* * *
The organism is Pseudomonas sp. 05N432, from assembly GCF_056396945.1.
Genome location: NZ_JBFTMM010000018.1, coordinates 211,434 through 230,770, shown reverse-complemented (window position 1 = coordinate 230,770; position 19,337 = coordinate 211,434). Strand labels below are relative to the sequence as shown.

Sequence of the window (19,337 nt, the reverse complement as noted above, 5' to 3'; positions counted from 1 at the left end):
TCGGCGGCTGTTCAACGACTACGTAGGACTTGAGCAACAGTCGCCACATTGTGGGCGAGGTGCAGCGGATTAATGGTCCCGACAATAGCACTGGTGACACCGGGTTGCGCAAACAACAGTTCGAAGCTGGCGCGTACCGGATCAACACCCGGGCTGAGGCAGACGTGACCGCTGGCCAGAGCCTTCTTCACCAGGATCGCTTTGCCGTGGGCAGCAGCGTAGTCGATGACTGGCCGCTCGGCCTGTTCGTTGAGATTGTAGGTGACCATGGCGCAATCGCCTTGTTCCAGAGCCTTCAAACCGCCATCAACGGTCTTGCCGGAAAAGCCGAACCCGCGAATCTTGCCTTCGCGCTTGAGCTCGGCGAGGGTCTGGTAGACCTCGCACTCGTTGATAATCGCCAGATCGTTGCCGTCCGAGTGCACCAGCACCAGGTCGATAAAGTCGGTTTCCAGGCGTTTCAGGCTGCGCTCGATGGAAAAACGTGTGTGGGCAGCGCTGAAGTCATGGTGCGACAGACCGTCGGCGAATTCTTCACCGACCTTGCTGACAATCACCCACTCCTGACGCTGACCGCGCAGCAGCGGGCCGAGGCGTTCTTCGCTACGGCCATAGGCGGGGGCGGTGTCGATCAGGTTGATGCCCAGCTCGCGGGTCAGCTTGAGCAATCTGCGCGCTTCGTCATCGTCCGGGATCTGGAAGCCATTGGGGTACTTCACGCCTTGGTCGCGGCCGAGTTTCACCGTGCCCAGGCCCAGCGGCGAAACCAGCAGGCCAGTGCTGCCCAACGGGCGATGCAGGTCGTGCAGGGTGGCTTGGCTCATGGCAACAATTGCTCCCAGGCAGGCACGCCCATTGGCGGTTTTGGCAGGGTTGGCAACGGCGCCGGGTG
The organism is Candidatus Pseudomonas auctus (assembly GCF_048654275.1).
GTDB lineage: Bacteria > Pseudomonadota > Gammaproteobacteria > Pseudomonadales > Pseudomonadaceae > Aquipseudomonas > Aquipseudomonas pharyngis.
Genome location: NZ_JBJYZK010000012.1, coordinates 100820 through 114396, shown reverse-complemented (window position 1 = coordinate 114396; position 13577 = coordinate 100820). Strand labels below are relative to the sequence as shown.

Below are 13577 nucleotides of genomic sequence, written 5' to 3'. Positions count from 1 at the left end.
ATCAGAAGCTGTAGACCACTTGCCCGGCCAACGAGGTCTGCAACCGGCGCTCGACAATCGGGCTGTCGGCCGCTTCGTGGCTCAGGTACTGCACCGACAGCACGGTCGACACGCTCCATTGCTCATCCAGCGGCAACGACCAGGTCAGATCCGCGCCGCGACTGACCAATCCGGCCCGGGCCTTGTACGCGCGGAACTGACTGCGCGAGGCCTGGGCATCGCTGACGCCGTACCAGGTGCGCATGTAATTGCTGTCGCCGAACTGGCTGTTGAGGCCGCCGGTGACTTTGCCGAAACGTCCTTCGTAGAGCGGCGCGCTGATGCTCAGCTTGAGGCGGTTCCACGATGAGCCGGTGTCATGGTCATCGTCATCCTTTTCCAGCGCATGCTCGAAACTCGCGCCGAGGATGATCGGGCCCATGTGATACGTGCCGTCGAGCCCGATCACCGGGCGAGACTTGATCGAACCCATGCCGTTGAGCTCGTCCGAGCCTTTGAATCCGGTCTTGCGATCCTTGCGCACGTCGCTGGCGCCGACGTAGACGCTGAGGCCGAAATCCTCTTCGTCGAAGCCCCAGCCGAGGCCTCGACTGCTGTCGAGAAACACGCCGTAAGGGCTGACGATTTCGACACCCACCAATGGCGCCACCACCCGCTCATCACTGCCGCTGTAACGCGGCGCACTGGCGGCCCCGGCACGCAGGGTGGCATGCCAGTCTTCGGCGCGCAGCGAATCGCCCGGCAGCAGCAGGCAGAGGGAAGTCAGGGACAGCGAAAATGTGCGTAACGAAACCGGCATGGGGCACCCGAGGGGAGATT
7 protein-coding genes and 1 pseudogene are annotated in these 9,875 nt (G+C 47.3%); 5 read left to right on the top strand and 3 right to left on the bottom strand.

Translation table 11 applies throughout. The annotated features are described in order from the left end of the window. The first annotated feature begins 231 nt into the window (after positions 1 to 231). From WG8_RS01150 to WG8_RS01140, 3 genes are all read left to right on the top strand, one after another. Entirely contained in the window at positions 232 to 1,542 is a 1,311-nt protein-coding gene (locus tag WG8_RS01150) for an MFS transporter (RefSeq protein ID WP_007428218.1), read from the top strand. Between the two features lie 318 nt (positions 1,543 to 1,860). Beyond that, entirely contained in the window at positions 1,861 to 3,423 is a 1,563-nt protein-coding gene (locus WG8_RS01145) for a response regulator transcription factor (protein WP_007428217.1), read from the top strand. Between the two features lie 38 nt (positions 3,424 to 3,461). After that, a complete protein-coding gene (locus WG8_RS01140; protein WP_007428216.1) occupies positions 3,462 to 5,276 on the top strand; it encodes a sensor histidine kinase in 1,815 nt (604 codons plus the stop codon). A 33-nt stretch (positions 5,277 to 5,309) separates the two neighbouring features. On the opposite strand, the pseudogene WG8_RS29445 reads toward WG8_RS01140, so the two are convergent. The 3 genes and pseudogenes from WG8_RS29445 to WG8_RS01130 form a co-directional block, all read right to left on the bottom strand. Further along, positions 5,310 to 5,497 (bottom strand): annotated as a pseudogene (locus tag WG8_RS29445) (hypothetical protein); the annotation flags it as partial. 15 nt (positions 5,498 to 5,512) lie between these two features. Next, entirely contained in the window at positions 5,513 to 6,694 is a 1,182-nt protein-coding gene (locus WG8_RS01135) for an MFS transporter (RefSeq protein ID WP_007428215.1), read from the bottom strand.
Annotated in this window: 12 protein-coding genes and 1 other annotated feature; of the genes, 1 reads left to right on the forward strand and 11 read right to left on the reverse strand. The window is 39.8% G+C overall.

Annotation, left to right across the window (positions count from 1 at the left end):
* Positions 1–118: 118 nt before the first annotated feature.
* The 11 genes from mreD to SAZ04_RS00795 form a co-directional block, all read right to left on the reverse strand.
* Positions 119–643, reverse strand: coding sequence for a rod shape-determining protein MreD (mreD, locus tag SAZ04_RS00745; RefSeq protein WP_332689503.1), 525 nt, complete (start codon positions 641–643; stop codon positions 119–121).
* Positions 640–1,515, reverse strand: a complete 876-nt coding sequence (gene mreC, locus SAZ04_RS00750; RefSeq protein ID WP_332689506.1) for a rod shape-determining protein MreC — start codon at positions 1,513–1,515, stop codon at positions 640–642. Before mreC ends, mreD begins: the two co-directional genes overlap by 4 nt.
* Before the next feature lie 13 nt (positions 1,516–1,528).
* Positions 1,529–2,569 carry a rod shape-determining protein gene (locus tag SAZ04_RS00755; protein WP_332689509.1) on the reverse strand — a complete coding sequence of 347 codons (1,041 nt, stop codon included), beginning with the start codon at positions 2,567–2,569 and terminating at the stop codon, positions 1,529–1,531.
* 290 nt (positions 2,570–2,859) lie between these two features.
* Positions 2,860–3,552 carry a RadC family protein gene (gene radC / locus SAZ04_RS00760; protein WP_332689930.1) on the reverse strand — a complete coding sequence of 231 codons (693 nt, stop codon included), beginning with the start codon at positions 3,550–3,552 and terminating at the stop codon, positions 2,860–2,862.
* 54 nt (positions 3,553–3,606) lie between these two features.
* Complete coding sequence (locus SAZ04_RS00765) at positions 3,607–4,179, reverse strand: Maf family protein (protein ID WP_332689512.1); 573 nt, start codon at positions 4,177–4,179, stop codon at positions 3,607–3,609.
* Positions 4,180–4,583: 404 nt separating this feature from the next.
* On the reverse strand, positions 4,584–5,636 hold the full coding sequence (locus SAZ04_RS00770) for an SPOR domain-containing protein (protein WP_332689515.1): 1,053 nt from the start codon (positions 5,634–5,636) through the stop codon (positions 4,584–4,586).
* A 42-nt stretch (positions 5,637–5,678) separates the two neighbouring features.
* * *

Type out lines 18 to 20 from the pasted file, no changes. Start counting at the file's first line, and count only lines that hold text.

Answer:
* Before the next feature lie 13 nt (positions 1,516–1,528).
* Positions 1,529–2,569 carry a rod shape-determining protein gene (locus tag SAZ04_RS00755; protein WP_332689509.1) on the reverse strand — a complete coding sequence of 347 codons (1,041 nt, stop codon included), beginning with the start codon at positions 2,567–2,569 and terminating at the stop codon, positions 1,529–1,531.
* 290 nt (positions 2,570–2,859) lie between these two features.